The Polished Hoe

The Polished Hoe

A Novel

Book - 2002
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Winner of the 2002 Scotiabank Giller Prize and of the 2003 Commonwealth Writers' Prize: Best Book (Canada and the Caribbean)

When an elderly Bimshire village woman calls the police to confess to a murder, the result is a shattering all-night vigil that brings together elements of the African diaspora in one epic sweep. Set on the post-colonial West Indian island of Bimshire in 1952, The Polished Hoe unravels over the course of 24 hours but spans the lifetime of one woman and the collective experience of a society informed by slavery.

As the novel opens, Mary Mathilda is giving confession to Sargeant, a police officer she has known all her life. The man she claims to have murdered is Mr. Belfeels, the village plantation owner for whom she has worked for more than thirty years. Mary has also been Mr. Belfeels' mistress for most of that time and is the mother of his only son, Wilberforce, a successful doctor.

What transpires through Mary's words and recollections is a deep meditation about the power of memory and the indomitable strength of the human spirit. Infused with Joycean overtones, this is a literary masterpiece that evokes the sensuality of the tropics and the tragic richness of Island culture.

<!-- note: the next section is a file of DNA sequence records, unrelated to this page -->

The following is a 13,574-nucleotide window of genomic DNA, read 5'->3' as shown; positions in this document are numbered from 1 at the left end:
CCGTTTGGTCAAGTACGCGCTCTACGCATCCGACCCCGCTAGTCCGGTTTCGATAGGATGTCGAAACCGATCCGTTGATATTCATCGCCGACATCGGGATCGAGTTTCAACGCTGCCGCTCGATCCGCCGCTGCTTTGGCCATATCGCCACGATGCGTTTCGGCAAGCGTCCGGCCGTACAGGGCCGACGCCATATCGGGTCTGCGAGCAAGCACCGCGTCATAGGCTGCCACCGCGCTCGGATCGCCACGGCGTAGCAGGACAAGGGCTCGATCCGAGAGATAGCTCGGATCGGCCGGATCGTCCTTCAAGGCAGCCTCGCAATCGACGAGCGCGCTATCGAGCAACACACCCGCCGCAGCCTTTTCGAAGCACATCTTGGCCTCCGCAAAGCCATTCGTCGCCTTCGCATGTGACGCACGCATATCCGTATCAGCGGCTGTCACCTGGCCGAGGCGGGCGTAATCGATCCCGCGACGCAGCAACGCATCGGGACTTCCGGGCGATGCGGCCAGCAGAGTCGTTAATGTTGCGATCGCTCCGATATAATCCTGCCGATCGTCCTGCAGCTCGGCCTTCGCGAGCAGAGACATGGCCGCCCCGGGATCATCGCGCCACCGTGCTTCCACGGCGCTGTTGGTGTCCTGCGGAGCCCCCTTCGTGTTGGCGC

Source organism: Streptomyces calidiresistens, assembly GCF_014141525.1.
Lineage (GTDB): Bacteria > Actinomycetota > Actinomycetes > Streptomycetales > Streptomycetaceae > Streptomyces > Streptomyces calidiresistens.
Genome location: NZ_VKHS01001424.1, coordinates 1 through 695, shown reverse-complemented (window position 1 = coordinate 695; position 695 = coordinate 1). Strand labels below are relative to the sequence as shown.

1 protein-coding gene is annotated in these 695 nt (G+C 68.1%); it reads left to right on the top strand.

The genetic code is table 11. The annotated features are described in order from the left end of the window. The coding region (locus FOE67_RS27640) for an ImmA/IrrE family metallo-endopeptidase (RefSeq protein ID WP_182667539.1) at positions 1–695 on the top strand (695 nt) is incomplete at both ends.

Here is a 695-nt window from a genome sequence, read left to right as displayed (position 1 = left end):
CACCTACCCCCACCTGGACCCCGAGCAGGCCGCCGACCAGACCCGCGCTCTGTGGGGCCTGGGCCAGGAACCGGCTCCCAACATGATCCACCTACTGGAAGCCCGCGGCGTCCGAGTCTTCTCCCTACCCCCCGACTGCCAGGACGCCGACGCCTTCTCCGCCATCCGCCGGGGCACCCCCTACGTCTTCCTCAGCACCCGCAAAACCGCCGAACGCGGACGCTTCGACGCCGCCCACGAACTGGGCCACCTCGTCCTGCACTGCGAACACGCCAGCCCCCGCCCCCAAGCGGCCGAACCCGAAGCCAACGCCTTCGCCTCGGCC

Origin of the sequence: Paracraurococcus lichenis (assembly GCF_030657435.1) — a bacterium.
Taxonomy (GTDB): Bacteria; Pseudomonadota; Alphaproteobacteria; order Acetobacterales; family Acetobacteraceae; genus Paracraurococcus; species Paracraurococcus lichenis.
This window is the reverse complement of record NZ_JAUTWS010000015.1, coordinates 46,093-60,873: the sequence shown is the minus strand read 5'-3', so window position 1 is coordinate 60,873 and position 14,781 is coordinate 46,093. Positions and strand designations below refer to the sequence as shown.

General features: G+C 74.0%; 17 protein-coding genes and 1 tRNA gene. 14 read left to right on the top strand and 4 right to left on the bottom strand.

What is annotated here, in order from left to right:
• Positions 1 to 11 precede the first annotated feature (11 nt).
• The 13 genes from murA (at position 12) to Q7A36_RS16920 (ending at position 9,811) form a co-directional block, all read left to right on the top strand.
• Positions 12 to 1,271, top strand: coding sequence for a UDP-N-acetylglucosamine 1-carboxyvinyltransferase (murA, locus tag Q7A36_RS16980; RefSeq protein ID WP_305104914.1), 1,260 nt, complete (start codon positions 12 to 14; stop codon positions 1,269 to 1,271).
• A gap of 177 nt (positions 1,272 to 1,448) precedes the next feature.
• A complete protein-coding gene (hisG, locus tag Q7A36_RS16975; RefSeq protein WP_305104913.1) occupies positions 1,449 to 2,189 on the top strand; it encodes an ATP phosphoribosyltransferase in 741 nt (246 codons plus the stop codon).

Publisher: Toronto : T. Allen Publishers, 2002.
ISBN: 9780887621109
Characteristics: 462 p. ;,24 cm.


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Mar 29, 2019

Possibly a good work but I loathe writers who use present tense in story telling.
So I stopped.
Seems to more of the style and I don't know what editors are thinking - it's not familiar to many readers and seems useless in historical story or novel - nobody speaks like this (or when they do, they are considered crass.) So why write like this?
I am learning now to check the inside text of books before I take them home.

Feb 18, 2018

Got to page 30 and couldn't get into it. Just moved on. I rarely give up on a book so quickly. Tend to agree with Alliez (june 9/09).

Oct 15, 2017

an amazing novel - loved the dialogue, the story-line, the characters, the setting, the perspective.....hope I'm not forgetting anything.
I had this on my to-read list for at least 3 years and am so glad that I finally read it.
horrifying to read about black/brown people being treated as property by members of the white establishment on their island - and the implications of that use and abuse.

Sep 05, 2011

Difficult to put down. Entertaining and enlightening. Wonderfully written. Strong female character. Can't recommend it highly enough.

michellejackson Jul 09, 2010

This was a wonderful story. It sheds light on the condition of slavery as the story reveals the main characters experience of slavery. It gives reader insight into the conditions of slaves in the Island of Barbados. This makes a good read during Black History Month.

Jun 09, 2009

A torturous read if you ask me!

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